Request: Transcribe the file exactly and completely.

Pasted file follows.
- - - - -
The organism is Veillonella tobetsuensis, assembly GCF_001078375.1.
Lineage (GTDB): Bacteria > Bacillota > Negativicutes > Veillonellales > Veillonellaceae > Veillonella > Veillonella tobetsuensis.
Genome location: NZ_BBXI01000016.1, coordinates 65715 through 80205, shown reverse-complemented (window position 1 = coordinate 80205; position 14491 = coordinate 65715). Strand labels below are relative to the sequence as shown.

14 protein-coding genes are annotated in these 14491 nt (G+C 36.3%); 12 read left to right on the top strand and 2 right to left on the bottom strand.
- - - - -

The organism is Veillonella tobetsuensis, assembly GCF_001078375.1.
Lineage (GTDB): Bacteria > Bacillota > Negativicutes > Veillonellales > Veillonellaceae > Veillonella > Veillonella tobetsuensis.
Genome location: NZ_BBXI01000016.1, coordinates 65715 through 80205, shown reverse-complemented (window position 1 = coordinate 80205; position 14491 = coordinate 65715). Strand labels below are relative to the sequence as shown.

14 protein-coding genes are annotated in these 14491 nt (G+C 36.3%); 12 read left to right on the top strand and 2 right to left on the bottom strand.